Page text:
# Homogeneous Manifold Deformation Retracts Onto Compact Submanifold

Let G be a connected Lie group. Then by theorem of Cartan there is a diffeomorphism $$G \cong K \times \mathbb{R}^n$$ where K is a maximal compact subgroup of G. Now let M be homogeneous manifold. In other words, there exists a Lie group G acting transitively on M. Is it true that M deformation retracts onto a compact submanifold? Slightly stronger, is it true that there is a diffeomorphism $$M \cong K \times \mathbb{R}^n$$ where K is a compact submanifold of M?

• As a general rule: Do not ask the same question simultaneously here and at Mathoverflow. – Moishe Kohan Nov 13 '19 at 20:22
• Crossposted to MathOF: mathoverflow.net/questions/345905 – YCor Nov 13 '19 at 23:02
• Oh sorry! I’m a newbie— in the future I’ll just post to one place. For this particular question do you think I should have posted to stack exchange or overflow? – Ian Teixeira Nov 14 '19 at 12:31
• @Ianteixeira: It is up to you, but the best choice is to first post at MSE, then wait a week and if you did not get a (satisfactory) answer, then post at MO. – Moishe Kohan Nov 14 '19 at 17:07

Consider the following example. Let $$G=SL(2, {\mathbb R})$$ and $$\Gamma< G$$ a discrete subgroup which is free of infinite rank. Form the quotient manifold $$M=G/\Gamma$$. Then $$G$$ acts on $$M$$ via left multiplication: The action is smooth and transitive, thus, $$M$$ is homogeneous. But $$M$$ has non-finitely generated fundamental group, hence, cannot be homotopy-equivalent to a compact manifold.

Of course, the answer is different for Riemannian homogeneous manifolds, i.e. for Riemannian manifolds $$M$$ admitting transitive isometric Lie group actions $$G\times M\to M$$. Such an action has compact point-stabilizer $$H< G$$ and, thus, $$M$$ is homeomorphic to $$G/H$$. Taking a maximal compact subgroup $$K< G$$ containing $$H$$, we see that $$G/H$$ is homotopy-equivalent to $$K/H$$, which is a compact manifold.

Edit. Here is a semi-explicit construction. Start with countably many round circles $$C_n, n\in {\mathbb Z}- \{0\}$$, in the complex plane $${\mathbb C}$$, whose centers lie on the x-axis and which bound pairwise disjoint open disks. For instance, take centers which are even integers and unit radii. For each circle $$C=C(a,r)$$ in the complex plane define the inversion $$J_C$$ in this circle by the formula: $$J_C(z)= \frac{r^2}{\bar{z} +a} -a.$$ Now, for each $$n$$ let $$g_n$$ denote the composition of the inversions $$g_n=J_{C_n}\circ J_{C_{-n}}.$$ These will be linear-fractional transformations of the extended complex plane preserving the upper half-plane: $$g_n(z)= \frac{a_n z+b_n}{c_n z+ d_n}, a_nd_n -b_n c_n=1, a_n, b_n, c_n, d_n\in {\mathbb R}.$$ I leave it to you to compute the coefficients in terms of the centers and the radii.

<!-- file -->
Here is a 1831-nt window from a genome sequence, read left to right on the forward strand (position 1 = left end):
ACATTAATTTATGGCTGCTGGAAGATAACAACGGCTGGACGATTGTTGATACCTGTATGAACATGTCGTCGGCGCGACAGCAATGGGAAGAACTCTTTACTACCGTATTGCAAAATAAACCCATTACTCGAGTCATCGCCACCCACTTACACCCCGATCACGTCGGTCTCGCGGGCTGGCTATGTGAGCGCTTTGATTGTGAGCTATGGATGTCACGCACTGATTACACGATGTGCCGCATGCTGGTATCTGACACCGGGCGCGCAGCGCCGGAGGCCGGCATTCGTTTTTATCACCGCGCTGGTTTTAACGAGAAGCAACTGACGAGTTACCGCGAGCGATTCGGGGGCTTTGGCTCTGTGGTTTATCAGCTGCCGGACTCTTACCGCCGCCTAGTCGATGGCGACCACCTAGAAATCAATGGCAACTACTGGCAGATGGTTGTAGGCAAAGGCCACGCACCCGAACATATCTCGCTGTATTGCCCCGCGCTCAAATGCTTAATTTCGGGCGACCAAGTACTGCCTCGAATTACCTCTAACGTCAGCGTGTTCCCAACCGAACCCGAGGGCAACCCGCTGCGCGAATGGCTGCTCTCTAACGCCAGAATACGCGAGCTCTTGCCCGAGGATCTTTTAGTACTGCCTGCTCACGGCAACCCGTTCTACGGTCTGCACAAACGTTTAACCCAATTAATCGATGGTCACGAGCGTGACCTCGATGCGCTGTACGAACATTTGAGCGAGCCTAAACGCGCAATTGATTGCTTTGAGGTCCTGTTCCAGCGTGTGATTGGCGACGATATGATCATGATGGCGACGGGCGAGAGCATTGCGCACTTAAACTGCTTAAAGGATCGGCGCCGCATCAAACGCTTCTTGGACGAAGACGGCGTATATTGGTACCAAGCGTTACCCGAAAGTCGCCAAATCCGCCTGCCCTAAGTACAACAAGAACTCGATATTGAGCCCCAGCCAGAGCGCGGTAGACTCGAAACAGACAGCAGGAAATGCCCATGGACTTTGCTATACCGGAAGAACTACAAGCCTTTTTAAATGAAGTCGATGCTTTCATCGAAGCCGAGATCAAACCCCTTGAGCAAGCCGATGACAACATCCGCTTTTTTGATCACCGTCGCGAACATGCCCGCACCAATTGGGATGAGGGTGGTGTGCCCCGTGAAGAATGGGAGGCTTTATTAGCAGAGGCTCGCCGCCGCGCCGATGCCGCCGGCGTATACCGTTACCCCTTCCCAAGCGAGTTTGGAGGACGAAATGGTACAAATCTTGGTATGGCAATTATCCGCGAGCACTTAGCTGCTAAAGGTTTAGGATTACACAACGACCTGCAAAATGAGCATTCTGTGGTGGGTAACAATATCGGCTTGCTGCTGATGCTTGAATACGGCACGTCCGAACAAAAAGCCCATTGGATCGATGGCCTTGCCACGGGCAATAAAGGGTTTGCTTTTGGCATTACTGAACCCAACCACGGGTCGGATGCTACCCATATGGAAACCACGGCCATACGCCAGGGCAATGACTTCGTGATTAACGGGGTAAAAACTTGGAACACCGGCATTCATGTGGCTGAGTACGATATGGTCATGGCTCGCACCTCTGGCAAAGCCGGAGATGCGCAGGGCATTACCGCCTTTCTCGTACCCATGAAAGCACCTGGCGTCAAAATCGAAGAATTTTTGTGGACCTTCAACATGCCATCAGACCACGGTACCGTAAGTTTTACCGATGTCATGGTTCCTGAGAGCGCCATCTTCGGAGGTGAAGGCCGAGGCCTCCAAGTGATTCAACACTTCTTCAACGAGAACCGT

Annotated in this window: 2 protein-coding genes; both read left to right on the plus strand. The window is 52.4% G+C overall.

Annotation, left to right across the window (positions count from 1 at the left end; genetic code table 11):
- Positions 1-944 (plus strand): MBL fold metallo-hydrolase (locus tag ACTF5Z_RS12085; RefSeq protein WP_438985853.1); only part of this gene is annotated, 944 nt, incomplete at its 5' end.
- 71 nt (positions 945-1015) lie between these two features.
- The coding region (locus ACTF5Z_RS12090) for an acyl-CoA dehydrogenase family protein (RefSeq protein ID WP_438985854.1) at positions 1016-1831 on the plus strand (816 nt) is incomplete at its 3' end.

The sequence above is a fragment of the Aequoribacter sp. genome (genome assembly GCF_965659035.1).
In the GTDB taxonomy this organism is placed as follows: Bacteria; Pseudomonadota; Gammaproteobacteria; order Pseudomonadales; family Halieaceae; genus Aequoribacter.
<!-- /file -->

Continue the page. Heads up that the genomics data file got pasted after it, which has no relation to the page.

It is a standard fact that the transformations $$g_n$$ freely generate a discrete subgroup of $$PSL(2, {\mathbb R})$$. My favorite reference for this staff is Beardon's book "The Geometry of Discrete Groups."

• This looks like a great counterexample. Could you give an example of matrices in $SL(2,\mathbb{R})$ that generate such a $\Gamma$? – Ian Teixeira Nov 13 '19 at 17:11
• @Ianteixeira: I prefer not to write matrices but I can if you really want me to. A better example is to take a compact hyperbolic surface $S$ and let $\Gamma$ be, say, the commutator subgroup of $\pi_1(S)$. The group $\pi_1(S)$ embeds as a discrete subgroup in $SL(2,R)$ and so does $\Gamma$. – Moishe Kohan Nov 13 '19 at 17:14
• If it’s not too much trouble I would love it if you could give generators for such a $\Gamma$. – Ian Teixeira Nov 14 '19 at 12:33
• I found a construction of $\Gamma$. Apparently almost any two matrices $a,b \in SL(2,\mathbb{Z})$ generate a free group on two elements. Once you have such $a,b$ then this answer math.stackexchange.com/questions/3123098/… claims that the subgroup of $SL(2,\mathbb{Z})$ generated by the countable list of matrices $\{ a^nb^maba^{-1}b^{-1}a^{-n}b^{-m} \}$ for all $n,m \in \mathbb{N}$ generates a free group on countably many generators which is a subgroup of the discrete subgroup $SL(2,\mathbb{Z})$ – Ian Teixeira Nov 14 '19 at 16:43
• An explicit example of $a,b \in SL(2,\mathbb{Z})$ such that $F_2 \cong <a,b>$ are the matrices $a= \begin{pmatrix} 1 & 2 \\ 0 &1 \end{pmatrix}$ and $b= \begin{pmatrix} 1 & 0 \\ 2 &1 \end{pmatrix}$. These in particular generate a free subgroup of finite index in $SL(2,\mathbb{Z})$. I found the claim that they generate a copy of $F_2$ in this answer here mathoverflow.net/questions/43726/… – Ian Teixeira Nov 14 '19 at 16:51